High Court Rebuffs Genocide Case


By Bob Egelko

SAN FRANCISCO (San Francisco Chronicle) — The US Supreme Court refused on Monday to revive a California law that would allow heirs of victims of the Armenian Genocide to sue in state courts for unpaid insurance benefits.

The law, passed in 2000, was struck down in February 2012 by a federal appeals court, which said California was intruding into sensitive foreign policy questions that were the exclusive domain of the federal government.

The law “was intended to send a political message on an issue of foreign affairs” and “imposes the politically charged label of ‘genocide,’” the Ninth US Circuit Court of Appeals said in an 11-0 ruling. The ruling dismissed a class-action suit filed in 2003 by several hundred Armenian Americans against a German insurance company and two subsidiaries.

The high court denied review of the ruling without comment Monday.

The appeals court ruling was one of a series of decisions that have barred California and other states from allowing victims of decades-old foreign atrocities, like the Nazi Holocaust and the use of slave labor by the Japanese military, to seek redress in their courts.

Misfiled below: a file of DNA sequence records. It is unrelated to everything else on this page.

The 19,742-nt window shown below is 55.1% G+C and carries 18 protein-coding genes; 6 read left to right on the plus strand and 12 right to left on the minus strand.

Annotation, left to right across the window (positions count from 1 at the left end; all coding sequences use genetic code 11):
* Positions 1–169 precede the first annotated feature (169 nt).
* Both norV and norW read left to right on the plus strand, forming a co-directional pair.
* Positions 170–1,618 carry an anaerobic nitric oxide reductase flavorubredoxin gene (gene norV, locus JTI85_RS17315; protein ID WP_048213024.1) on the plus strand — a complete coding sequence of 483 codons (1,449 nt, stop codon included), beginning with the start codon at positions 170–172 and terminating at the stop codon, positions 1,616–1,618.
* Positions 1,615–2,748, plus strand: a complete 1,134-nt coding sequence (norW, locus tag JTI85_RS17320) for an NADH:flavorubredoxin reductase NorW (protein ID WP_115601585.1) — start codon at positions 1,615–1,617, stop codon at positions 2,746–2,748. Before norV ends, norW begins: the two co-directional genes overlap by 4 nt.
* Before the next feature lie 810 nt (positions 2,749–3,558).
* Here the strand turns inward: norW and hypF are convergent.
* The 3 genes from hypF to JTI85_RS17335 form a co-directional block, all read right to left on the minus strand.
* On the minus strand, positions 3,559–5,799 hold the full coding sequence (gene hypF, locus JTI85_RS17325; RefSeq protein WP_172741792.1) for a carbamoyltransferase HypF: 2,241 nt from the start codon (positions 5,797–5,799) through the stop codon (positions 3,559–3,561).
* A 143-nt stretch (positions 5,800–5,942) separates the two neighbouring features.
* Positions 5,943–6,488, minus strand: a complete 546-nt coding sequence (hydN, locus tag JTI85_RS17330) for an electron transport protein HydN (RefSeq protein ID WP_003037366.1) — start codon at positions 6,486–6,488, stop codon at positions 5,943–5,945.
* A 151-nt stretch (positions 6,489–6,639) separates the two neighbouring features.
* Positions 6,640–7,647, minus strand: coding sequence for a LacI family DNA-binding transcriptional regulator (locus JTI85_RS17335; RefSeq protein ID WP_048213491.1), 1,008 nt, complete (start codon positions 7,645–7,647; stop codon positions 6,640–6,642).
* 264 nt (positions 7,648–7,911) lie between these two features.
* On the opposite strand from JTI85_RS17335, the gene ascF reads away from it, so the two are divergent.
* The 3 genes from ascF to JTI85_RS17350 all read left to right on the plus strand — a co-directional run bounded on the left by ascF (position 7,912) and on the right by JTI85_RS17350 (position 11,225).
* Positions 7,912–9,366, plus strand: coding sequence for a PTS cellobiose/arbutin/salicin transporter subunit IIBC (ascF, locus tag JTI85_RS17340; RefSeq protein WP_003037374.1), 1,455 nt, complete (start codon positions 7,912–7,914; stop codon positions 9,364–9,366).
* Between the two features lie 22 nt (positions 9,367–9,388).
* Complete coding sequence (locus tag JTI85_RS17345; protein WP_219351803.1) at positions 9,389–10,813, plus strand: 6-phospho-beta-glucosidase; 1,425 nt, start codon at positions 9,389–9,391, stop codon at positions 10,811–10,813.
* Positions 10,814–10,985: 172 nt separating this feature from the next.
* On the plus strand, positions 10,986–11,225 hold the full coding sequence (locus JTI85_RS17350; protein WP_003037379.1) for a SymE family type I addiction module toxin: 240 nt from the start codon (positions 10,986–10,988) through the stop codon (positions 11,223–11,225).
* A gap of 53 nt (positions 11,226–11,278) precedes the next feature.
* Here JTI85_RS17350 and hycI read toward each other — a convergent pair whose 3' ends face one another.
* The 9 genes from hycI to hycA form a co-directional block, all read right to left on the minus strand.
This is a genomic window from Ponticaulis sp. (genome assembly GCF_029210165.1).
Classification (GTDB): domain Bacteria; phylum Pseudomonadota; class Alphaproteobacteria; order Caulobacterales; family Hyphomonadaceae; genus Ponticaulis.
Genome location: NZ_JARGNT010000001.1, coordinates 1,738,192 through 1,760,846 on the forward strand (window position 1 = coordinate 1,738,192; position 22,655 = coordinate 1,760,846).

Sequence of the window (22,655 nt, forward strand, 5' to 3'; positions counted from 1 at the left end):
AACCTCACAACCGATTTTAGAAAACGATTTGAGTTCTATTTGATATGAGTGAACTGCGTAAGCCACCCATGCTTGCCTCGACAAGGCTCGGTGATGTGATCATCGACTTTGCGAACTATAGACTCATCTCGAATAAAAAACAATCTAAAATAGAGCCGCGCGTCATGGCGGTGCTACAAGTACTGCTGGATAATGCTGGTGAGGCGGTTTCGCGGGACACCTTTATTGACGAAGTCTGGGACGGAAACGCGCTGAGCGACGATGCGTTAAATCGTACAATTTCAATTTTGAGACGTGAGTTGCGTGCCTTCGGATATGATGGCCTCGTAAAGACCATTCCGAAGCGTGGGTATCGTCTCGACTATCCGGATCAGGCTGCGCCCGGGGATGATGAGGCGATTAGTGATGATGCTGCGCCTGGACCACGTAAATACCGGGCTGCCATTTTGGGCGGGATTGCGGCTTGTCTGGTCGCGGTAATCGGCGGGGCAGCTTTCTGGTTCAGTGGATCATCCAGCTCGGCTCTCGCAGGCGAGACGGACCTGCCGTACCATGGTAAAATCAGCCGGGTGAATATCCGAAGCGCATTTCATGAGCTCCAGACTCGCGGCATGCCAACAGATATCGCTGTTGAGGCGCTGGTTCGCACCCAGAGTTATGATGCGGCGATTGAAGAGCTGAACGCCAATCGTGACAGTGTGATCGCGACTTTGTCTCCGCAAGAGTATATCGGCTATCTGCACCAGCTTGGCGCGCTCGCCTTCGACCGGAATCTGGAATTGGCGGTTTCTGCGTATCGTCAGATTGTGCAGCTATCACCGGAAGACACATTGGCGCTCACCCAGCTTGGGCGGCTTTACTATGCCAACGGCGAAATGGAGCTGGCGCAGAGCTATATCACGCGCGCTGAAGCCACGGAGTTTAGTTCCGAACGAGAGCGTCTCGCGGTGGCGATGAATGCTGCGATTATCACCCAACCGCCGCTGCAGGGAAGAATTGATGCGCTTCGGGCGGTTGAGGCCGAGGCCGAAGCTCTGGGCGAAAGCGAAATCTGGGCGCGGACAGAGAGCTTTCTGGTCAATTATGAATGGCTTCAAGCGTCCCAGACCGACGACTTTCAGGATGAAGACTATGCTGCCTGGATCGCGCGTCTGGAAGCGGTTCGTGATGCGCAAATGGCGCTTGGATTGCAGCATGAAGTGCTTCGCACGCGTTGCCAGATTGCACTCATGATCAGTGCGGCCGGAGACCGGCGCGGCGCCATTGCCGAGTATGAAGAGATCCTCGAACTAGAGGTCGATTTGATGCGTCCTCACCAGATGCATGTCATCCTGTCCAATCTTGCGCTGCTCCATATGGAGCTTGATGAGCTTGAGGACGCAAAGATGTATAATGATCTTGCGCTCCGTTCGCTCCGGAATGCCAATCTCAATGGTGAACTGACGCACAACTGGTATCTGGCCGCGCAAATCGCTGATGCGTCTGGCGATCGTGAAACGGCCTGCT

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As many as 1.5 million Armenians were killed in the Ottoman Empire between 1915 and 1923. The California law would have allowed descendants of Armenians killed or deported during that period, or of anyone who escaped to avoid persecution, to sue insurers until the end of 2013, long after the normal deadlines would have expired.

In urging the Supreme Court to take up the case, state Attorney General Kamala Harris’ office said the appeals court’s ruling “allows judicial censorship of state legislation because of the potential offense of foreign officials.”

The Obama administration endorsed the appellate ruling and asked the Supreme Court to deny review. President Obama condemns the Armenian killings in annual speeches but has refrained from describing them as a genocide.

The case is Arzoumanian vs. Munchener Ruckversicherung, 12-9.


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